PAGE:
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Gibbs: “I have not heard of any specific calls that the President has made”

A lot of news outlets are pointing to Robert Gibbs’ comments on Joe Lieberman today, but I want to start with his comments on the President’s involvement:

Q: Hey, Robert, some of the moderates in the Senate — moderate Democrats — are really balking at the health care plan that Senator Reid announced.  What’s the President going to do to try to help him line up the support he’ll need to get that through the Senate?
 
MR. GIBBS: Well, obviously right now, I mean, the President is working to ensure we get this through.  I don’t — I have not heard of any specific calls that the President has made, and obviously Senator Reid is working this through the caucus.  But I’m sure we’ll get involved in due time.

I would say now is the due time. Harry Reid said yesterday that he had not asked Obama to make any calls yet, but now that the legislation has been at least partially unveiled, and Republicans are in all likelihood unanimously opposed, it’s time for Presidential leadership. And especially when two of the most likely defectors in the caucus hold committee chairmanships – Lieberman at Homeland Security, Blanche Lincoln at Agriculture – there is substantial arm-twisting and pot-sweetening that a President can do to make sure cloture gets invoked.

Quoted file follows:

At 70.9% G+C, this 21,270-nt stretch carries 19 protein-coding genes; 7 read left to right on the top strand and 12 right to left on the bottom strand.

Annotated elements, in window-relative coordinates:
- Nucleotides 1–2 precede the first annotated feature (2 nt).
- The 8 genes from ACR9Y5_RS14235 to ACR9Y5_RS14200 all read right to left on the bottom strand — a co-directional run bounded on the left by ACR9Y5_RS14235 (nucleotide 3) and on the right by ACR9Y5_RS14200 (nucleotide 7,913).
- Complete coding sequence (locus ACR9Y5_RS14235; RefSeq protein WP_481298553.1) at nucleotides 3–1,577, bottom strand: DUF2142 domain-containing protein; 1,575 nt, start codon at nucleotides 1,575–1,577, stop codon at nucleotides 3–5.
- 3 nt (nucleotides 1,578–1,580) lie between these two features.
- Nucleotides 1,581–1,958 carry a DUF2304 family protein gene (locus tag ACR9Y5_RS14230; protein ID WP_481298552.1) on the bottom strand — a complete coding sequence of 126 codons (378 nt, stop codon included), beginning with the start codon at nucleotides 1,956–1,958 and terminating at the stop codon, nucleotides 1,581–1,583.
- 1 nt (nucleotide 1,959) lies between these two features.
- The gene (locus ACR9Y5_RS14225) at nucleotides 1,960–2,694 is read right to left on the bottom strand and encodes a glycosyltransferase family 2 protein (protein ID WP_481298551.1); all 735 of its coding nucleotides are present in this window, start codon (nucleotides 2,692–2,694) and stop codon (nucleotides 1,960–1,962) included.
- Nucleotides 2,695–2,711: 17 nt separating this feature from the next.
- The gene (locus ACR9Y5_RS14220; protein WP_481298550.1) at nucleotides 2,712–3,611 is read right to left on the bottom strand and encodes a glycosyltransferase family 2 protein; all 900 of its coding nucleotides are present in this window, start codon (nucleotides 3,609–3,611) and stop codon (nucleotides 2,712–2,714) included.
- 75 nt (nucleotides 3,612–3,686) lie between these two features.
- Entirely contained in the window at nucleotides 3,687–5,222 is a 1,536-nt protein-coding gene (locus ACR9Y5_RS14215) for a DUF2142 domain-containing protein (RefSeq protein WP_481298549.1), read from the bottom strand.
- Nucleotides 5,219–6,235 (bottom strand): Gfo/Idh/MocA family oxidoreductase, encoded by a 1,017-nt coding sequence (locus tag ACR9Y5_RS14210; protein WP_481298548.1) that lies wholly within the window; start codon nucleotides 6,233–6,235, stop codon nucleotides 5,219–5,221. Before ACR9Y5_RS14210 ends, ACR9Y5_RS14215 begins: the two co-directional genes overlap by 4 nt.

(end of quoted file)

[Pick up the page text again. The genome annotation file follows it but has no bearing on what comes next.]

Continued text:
Gibbs maintained that the President has been involved to this point and will continue to do so. But this really is a time for bolder leadership from the head of the Party.

As for his comments on Lieberman:

Q: Politico is reporting that Joe Lieberman is saying he’ll join Republicans on a filibuster.  Is Obama confident he can get the Democrats to beat back a filibuster in the Senate?
 
MR. GIBBS:  I haven’t seen the report from Senator Lieberman or why he’s saying what he’s saying.  I think Democrats and Republicans alike will be held accountable by their constituents who want to see health care reform enacted this year.  We see it in the polling that you guys do every day that they want the system, as it is now, to be fixed to ensure accessibility for those that don’t have it, for cutting costs for those who do, and for important insurance reforms like preexisting conditions to be addressed.  And we know that if that doesn’t happen, people say they’ll be very disappointed by that, and we think people will make progress to ensure that this gets done.

What about Connecticut for Liebermans?

I think the accountability moment needs to come before the next election. It needs to come from the Oval Office.

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David Dayen

David Dayen

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